More than half of the kennels cited for violations between 2006 and 2008 continued to break the law. One especially egregious example was a breeder from Oklahoma with 219 adult dogs, who was cited for 29 violations during three inspections — and a year and half later was found with five dead dogs on his property and other dogs so starved they had begun eating one another. “Despite those conditions (the inspector) did not immediately confiscate the surviving dogs and, as a result, 22 additional dogs died before the breeder’s license was finally revoked,” the report said.
Sprinkled throughout the 69-page report are some of the worst photos I’ve seen, including one of a live dog’s leg stripped down to the bone; another of a deep pool of eye-stinging urine and feces festering below an occupied cage and a shot of an enormous cluster of ticks feeding on one small dog’s face.
“This report raises serious concerns about APHIS’s ability to enforce the law, ensure the welfare of animals, and crack down on the most negligent and irresponsible dog breeders,” Durbin said. “While USDA has already begun to make administrative changes, more needs to be done.”
After a delightful few days in Tennessee, catching up with old friends and giving talks about Saving Gracie — thanks to McNeely, Pigott & Fox in Nashville and to Carpe Librum bookstore in Knoxville for hosting me — I returned home to read the most poignant letter yet about a puppy mill rescue. If anyone ever doubted the evils of puppy mills, they won’t after reading Donna Berggren’s story.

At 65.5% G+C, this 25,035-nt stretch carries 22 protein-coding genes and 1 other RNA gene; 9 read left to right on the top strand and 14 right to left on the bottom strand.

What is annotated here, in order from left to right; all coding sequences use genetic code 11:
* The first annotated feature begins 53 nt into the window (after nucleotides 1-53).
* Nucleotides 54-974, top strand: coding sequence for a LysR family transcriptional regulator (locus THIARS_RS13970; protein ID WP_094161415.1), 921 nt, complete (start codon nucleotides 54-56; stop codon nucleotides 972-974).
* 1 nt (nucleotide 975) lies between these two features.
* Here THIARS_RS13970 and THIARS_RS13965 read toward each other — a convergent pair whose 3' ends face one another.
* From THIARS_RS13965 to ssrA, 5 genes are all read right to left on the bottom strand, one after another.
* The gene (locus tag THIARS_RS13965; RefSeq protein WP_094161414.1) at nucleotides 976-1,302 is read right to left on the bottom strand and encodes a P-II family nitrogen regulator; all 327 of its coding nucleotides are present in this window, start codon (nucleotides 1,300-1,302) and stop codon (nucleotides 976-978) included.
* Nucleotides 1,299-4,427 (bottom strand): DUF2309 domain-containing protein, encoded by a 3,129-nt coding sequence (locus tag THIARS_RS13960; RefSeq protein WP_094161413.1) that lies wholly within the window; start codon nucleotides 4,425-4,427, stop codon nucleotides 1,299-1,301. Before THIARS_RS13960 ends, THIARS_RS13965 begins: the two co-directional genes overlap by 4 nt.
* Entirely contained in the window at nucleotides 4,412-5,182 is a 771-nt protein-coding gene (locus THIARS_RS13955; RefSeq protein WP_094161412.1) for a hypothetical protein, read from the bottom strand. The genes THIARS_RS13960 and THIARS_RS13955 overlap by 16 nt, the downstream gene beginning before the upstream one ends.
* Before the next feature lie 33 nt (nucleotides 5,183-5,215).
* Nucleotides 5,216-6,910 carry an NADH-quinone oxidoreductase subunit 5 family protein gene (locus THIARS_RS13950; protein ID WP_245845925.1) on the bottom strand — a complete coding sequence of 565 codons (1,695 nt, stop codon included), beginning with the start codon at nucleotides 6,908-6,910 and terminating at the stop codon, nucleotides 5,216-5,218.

“I too have a little Cavalier, Pracilla, a puppymill survivor from a hellhole in Iowa. I found her on Petfinders with an “urgent” note attached from the rescue. When I inquired about her, the rescue person told me I could have her, but that she was emaciated and probably would not survive. I could not drive from Louisville, Ky. to Iowa fast enough.
“I was not prepared for what I found. I had other dogs, all rescues, mostly throw aways, some abused, but none from a mill. She had been shaved all the way down to the skin (even the tail), spayed the day before, she weighed 7 lbs., all ribs and spine, eyes bulging out. She was missing a front toe, and had number 125 tattooed in her ear. She literally spent 6 months on the corner of my couch afraid to move, and rolled over on her back and urinated everytime I had to reach for her to take her to potty, she just went limp. The only way to reach her was with food, which I was feeding every 2-3 hours the first 6 weeks until she gained 8 more pounds. She was so excited about the prospect of being fed again, she would try to spin, but kept falling over she was so weak. HEARTBREAKING!!! She loved for me to hold her and whisper in her ear, but she would not make eye contact for the longest time.
“After 6 months, she finally ventured off the couch and used the doggy-door, but only late at night when it was pitch dark and there were no noises outside. I had never encountered such a fearful little soul. Gradually, she ventured outside in the daytime after a year, and then she found her voice. I cried the first time she barked.
“I write down every time we hit another milestone, such as when she didn’t run when someone comes to visit, the first time she came into a room to see who the new person was, the first time she played with another dog, the first time she snuck up to sniff someone, and finally this week she actually put her paws on a friend’s knees to pick her up!! AWESOME! I cannot tell you how my heart swelled.Every time we turn a new corner , it’s another victory.
“It’s been a 2 year journey so far and she has made tremendous strides. I see such love and excitement in her eyes where fear used to be, and the wonderful cavalier spin. Isn’t this what it’s all about? Was it worth it? Absolutely! Would I do it again? In a heartbeat! I have since adopted 2 move Cavaliers from Lucky Star Cavalier Rescue. Again, I want to thank you for writing this book.”
Thank you, Donna, for telling it like it is.